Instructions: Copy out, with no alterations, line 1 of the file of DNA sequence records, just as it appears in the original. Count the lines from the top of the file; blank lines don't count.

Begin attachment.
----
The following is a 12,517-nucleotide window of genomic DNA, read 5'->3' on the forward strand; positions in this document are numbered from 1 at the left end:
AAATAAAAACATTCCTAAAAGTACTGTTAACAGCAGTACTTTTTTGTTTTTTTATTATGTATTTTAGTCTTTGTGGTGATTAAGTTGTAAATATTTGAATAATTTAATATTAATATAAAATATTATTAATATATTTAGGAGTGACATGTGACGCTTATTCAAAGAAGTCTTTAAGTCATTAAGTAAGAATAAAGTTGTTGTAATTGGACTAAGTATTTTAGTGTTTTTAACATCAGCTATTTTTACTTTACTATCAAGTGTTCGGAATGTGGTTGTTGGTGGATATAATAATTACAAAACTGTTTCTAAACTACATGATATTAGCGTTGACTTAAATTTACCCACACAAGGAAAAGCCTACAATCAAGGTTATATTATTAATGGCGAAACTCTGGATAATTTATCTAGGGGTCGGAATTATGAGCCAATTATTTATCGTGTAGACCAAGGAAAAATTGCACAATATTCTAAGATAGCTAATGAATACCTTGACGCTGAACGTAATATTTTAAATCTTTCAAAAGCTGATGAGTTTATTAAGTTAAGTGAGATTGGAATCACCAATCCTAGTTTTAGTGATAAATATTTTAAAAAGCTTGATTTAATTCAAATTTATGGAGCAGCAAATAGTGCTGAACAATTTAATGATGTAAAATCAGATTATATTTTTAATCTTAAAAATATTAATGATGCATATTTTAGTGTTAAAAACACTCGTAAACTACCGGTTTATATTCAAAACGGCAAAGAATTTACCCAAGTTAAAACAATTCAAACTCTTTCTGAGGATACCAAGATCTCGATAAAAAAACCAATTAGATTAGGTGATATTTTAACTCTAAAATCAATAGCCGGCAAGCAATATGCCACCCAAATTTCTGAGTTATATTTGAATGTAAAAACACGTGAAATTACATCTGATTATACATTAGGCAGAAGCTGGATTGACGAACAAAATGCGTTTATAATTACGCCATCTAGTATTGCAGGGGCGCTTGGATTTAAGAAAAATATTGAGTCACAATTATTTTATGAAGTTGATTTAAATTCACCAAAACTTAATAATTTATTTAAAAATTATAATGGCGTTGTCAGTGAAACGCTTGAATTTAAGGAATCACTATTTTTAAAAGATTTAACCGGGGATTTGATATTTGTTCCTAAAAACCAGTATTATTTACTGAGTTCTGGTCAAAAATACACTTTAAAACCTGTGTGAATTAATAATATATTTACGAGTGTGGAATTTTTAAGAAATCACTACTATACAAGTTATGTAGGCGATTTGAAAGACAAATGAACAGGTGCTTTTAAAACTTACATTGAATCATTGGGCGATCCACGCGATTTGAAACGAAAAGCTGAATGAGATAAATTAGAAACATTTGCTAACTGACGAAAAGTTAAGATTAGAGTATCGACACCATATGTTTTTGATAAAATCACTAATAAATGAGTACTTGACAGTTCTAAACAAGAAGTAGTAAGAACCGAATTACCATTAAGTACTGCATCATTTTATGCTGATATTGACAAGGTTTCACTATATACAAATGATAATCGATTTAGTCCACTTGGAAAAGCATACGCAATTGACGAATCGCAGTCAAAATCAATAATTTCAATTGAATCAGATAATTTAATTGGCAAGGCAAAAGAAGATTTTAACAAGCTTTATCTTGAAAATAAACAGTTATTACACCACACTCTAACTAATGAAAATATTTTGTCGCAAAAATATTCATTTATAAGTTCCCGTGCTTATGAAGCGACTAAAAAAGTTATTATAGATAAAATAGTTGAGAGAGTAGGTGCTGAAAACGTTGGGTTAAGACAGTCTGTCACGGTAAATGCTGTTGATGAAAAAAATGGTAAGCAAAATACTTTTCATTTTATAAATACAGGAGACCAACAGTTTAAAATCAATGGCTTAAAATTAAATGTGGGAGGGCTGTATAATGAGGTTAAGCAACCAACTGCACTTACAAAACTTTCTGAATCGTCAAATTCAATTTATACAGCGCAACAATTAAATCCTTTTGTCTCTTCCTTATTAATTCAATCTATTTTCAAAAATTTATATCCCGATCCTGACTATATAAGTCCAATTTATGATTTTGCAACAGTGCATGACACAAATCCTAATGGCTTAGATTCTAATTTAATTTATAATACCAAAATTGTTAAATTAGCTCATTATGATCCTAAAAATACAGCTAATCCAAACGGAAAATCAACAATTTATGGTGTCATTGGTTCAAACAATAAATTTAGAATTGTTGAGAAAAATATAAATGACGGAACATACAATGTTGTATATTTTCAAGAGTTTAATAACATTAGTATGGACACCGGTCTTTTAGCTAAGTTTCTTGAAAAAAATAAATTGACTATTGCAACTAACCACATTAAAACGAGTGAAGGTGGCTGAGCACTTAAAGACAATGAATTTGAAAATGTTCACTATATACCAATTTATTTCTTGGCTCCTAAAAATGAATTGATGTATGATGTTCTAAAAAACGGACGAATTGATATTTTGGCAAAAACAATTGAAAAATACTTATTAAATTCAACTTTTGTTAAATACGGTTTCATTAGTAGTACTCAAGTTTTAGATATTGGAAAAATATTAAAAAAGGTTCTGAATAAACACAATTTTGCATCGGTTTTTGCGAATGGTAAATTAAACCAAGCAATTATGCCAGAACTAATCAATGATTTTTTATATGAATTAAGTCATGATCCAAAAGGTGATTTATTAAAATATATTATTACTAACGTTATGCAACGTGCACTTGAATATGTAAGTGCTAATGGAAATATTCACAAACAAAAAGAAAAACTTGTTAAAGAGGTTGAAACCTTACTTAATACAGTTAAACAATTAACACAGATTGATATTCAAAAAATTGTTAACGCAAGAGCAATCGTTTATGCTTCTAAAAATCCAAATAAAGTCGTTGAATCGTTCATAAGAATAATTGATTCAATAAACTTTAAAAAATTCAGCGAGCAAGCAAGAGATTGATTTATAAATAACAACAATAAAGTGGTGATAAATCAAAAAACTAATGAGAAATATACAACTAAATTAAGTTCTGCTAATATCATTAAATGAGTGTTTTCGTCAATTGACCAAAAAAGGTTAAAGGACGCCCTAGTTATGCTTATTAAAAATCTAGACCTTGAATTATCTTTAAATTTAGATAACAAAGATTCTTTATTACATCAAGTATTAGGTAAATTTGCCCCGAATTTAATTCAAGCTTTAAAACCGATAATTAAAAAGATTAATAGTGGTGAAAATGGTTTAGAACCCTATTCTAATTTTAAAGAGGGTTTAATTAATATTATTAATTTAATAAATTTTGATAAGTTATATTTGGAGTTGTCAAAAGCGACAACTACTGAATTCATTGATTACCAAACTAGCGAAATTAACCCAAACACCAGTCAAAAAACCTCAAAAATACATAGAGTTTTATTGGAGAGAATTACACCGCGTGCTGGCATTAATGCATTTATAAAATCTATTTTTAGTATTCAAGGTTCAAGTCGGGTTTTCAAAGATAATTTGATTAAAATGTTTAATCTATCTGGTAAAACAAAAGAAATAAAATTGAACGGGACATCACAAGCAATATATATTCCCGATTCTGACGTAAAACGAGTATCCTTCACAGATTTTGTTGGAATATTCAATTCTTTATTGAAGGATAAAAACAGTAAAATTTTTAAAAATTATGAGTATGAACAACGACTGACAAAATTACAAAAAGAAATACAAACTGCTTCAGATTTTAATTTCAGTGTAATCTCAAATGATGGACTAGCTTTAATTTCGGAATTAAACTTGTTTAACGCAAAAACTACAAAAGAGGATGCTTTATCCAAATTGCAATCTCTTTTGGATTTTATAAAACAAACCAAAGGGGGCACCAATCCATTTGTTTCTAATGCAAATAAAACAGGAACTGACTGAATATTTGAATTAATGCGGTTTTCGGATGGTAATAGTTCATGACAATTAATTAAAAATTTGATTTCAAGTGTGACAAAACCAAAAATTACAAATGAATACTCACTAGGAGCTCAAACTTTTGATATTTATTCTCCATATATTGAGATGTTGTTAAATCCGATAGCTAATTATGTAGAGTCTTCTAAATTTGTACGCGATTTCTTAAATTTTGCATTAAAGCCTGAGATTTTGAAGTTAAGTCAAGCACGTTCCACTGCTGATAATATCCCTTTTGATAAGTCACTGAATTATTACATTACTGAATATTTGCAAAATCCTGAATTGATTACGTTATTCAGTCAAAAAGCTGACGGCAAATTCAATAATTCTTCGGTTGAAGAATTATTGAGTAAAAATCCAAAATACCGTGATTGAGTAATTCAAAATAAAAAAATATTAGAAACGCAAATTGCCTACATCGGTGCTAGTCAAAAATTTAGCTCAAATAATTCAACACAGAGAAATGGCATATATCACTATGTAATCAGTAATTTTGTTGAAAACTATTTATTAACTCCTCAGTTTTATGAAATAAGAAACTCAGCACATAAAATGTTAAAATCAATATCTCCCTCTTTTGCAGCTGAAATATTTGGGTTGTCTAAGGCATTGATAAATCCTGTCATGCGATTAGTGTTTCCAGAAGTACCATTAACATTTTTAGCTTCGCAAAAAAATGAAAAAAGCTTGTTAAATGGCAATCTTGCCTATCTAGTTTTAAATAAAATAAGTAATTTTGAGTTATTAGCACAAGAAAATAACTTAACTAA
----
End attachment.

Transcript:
The following is a 12,517-nucleotide window of genomic DNA, read 5'->3' on the forward strand; positions in this document are numbered from 1 at the left end: